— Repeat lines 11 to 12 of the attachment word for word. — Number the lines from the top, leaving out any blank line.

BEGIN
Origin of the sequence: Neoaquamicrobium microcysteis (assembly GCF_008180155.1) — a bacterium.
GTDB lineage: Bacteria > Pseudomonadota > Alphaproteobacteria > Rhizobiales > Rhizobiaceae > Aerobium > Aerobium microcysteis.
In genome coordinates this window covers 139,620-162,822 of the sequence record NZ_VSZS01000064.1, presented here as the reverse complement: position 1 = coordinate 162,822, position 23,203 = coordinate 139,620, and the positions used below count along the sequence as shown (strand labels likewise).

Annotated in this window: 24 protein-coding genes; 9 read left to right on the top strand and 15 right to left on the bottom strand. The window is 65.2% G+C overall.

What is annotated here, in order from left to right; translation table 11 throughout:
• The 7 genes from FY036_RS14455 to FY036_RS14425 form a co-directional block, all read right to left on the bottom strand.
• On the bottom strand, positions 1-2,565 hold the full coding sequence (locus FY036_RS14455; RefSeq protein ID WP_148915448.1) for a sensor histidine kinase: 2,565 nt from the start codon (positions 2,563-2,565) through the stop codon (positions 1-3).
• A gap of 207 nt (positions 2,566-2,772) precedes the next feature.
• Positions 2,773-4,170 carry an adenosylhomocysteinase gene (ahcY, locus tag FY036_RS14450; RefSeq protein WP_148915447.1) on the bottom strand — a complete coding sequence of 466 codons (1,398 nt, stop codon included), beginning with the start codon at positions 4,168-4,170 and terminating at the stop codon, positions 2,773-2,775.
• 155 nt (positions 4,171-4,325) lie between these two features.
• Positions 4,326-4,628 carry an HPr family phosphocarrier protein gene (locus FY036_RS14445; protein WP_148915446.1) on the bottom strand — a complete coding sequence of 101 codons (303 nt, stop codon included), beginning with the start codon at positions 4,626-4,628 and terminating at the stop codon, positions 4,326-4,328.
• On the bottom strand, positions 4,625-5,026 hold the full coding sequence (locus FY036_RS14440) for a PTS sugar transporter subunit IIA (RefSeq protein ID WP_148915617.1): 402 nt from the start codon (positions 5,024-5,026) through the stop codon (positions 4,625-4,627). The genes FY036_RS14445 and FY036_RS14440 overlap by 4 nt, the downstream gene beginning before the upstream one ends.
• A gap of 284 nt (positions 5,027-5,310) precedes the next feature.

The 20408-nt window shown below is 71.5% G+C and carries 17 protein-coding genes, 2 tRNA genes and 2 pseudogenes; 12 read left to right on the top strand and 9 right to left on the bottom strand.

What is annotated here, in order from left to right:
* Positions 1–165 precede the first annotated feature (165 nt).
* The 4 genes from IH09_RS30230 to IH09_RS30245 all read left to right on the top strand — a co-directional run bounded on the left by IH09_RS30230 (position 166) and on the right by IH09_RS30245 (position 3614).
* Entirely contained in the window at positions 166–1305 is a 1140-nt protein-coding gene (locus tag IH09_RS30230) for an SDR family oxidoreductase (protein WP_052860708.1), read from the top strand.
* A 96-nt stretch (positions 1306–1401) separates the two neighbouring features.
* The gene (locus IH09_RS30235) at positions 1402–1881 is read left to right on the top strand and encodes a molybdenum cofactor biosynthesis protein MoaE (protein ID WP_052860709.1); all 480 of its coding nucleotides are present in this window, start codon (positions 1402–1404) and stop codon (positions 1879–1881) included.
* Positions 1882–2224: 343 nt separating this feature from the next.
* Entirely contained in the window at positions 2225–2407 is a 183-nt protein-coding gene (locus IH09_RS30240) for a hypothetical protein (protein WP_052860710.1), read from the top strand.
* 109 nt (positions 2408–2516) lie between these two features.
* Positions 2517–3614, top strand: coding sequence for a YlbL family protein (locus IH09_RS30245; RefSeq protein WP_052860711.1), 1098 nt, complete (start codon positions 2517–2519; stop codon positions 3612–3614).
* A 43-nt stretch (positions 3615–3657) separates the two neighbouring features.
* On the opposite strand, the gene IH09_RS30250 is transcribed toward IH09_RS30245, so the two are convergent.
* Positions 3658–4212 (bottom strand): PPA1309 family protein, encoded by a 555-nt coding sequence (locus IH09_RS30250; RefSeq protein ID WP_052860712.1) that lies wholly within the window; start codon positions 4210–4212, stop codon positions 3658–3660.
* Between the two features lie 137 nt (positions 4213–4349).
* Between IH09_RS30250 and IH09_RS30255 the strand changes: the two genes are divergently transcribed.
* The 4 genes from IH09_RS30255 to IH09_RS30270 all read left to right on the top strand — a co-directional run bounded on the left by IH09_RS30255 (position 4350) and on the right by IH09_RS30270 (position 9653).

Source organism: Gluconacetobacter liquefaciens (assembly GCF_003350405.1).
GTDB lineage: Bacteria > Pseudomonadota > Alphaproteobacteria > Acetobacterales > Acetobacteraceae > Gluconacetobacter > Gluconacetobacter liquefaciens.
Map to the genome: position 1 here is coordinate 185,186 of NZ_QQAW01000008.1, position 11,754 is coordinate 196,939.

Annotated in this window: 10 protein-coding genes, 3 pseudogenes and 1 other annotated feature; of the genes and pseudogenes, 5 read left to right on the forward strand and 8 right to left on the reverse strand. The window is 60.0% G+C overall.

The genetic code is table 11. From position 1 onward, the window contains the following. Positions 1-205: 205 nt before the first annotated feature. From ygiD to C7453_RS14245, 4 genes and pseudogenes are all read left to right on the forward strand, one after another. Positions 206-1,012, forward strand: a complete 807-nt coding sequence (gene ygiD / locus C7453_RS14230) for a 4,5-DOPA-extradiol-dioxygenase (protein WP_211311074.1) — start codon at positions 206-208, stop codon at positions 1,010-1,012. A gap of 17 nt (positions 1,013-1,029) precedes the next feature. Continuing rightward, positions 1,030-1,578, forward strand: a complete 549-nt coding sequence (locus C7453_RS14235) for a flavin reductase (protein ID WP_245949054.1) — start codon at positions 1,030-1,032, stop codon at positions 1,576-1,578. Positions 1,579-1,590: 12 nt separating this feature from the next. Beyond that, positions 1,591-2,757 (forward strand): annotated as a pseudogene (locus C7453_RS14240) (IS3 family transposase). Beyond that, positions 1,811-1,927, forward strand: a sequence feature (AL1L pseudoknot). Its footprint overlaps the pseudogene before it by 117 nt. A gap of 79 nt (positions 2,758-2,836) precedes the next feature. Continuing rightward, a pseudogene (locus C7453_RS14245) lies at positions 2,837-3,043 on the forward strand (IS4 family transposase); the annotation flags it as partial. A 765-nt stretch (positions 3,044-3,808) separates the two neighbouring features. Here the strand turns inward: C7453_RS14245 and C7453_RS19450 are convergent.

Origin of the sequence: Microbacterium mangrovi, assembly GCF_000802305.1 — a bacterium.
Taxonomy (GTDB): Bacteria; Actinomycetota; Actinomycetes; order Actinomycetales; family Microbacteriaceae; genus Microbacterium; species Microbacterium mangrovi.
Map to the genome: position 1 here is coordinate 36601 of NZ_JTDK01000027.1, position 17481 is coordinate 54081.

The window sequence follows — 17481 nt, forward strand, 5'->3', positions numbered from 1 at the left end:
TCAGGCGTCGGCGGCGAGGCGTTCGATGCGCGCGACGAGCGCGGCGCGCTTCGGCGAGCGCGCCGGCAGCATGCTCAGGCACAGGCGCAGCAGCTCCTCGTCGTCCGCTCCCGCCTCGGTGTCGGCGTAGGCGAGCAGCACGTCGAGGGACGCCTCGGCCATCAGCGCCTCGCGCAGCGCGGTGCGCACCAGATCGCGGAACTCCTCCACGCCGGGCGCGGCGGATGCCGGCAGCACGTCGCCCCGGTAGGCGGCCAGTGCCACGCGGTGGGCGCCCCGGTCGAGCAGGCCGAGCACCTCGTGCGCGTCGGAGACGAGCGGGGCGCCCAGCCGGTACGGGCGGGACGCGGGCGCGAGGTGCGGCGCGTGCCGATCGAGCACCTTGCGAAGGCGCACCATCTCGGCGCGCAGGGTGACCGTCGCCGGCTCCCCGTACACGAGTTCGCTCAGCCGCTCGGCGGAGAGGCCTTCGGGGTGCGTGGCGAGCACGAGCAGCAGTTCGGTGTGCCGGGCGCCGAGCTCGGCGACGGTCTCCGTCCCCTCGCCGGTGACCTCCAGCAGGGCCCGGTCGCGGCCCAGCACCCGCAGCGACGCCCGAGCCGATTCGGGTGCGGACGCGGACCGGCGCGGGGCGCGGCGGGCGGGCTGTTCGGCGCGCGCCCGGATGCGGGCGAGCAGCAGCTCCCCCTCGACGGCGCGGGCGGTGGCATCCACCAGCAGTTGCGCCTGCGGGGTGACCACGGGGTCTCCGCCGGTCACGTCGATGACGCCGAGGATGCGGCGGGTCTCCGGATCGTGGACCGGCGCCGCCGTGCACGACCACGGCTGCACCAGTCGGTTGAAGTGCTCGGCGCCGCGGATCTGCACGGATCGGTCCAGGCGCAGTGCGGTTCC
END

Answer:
• Positions 4,326-4,628 carry an HPr family phosphocarrier protein gene (locus FY036_RS14445; protein WP_148915446.1) on the bottom strand — a complete coding sequence of 101 codons (303 nt, stop codon included), beginning with the start codon at positions 4,626-4,628 and terminating at the stop codon, positions 4,326-4,328.
• On the bottom strand, positions 4,625-5,026 hold the full coding sequence (locus FY036_RS14440) for a PTS sugar transporter subunit IIA (RefSeq protein ID WP_148915617.1): 402 nt from the start codon (positions 5,024-5,026) through the stop codon (positions 4,625-4,627). The genes FY036_RS14445 and FY036_RS14440 overlap by 4 nt, the downstream gene beginning before the upstream one ends.